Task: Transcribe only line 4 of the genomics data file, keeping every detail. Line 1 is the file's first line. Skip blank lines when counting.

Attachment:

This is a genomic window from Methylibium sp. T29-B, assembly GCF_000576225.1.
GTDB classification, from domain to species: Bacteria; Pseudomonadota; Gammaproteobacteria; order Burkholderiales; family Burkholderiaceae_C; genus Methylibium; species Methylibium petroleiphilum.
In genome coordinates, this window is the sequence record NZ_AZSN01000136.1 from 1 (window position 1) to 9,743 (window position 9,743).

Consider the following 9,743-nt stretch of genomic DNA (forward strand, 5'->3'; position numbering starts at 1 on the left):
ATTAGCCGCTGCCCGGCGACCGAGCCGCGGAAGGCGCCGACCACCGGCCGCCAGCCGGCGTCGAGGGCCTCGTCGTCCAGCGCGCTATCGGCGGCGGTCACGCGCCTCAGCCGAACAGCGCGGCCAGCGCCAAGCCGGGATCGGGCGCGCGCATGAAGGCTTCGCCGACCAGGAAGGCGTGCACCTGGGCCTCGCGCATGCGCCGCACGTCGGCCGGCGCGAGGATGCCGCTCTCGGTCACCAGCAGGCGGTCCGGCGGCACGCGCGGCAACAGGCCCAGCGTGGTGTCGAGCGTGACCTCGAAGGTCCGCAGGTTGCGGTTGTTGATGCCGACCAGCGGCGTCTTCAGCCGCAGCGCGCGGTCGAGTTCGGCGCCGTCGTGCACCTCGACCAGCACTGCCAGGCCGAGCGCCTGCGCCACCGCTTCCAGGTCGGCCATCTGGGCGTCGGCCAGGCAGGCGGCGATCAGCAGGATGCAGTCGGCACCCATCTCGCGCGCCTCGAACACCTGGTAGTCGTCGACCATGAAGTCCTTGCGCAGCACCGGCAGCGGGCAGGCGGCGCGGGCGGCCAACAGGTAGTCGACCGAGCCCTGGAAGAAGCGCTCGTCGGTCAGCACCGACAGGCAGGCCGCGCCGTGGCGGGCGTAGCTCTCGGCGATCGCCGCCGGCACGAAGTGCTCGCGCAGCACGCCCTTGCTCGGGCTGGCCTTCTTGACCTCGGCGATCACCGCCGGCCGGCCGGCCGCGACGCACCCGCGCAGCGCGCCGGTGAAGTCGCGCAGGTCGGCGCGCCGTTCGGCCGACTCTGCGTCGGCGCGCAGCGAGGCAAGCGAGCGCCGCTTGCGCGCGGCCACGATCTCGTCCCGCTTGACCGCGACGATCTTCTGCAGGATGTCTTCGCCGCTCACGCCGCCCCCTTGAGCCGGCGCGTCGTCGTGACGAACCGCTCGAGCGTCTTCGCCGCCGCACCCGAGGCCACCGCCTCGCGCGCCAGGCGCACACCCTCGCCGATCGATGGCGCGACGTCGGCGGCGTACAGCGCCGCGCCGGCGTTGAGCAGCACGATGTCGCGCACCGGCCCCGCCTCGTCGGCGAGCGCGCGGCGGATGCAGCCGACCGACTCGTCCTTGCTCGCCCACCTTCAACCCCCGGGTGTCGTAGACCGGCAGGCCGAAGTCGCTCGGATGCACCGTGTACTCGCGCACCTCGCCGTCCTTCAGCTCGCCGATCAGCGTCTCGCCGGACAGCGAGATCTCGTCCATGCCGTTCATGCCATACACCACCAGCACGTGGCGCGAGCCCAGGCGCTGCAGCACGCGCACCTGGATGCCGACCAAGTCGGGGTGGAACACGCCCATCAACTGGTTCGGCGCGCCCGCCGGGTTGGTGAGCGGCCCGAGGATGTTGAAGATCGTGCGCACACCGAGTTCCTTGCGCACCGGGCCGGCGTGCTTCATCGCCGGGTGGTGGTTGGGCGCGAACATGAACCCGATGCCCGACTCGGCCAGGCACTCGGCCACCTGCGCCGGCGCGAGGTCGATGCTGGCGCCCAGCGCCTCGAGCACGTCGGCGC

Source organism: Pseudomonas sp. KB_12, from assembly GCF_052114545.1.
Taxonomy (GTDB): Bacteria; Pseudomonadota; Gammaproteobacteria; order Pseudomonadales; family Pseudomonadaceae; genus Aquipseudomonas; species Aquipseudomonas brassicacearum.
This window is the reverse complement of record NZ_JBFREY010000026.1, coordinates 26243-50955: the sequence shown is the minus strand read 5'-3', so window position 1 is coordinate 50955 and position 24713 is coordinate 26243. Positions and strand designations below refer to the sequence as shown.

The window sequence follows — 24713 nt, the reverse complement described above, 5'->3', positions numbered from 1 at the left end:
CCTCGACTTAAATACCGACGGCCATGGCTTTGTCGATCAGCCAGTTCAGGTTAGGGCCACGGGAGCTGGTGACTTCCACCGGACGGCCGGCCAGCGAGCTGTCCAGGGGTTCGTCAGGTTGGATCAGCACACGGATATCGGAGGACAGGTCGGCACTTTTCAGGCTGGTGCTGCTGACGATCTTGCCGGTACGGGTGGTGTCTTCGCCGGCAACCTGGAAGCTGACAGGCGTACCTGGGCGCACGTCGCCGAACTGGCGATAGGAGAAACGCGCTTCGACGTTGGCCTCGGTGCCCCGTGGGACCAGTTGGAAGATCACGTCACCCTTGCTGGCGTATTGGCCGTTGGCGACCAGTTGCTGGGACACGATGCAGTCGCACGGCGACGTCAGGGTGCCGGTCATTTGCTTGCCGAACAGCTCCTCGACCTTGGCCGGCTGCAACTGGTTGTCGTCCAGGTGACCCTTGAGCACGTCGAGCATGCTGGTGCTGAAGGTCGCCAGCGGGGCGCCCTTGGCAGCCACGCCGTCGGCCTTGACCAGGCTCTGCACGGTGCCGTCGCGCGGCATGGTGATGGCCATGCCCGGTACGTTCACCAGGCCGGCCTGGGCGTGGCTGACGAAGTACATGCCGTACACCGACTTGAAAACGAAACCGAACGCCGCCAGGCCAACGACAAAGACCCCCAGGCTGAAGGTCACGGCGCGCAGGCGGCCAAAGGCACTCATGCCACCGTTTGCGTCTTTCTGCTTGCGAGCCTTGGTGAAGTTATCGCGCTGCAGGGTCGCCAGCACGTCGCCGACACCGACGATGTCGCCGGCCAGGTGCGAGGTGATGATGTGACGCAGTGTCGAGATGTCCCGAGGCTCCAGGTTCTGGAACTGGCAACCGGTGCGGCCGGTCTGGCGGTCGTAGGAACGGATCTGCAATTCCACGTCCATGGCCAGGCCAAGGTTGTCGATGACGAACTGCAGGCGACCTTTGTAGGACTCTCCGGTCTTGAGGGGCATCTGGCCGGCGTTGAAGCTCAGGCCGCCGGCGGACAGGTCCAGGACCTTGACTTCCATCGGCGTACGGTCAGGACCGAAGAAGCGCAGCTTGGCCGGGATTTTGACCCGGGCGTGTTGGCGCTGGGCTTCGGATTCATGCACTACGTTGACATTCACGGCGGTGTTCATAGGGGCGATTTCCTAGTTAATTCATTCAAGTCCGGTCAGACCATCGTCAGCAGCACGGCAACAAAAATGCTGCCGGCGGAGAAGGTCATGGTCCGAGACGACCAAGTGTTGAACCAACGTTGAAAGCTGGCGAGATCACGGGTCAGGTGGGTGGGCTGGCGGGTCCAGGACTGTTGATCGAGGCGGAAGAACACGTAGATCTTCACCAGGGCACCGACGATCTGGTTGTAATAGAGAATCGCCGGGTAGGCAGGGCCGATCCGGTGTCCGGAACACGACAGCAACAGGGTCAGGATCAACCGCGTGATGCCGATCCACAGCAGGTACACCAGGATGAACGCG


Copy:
Consider the following 9,743-nt stretch of genomic DNA (forward strand, 5'->3'; position numbering starts at 1 on the left):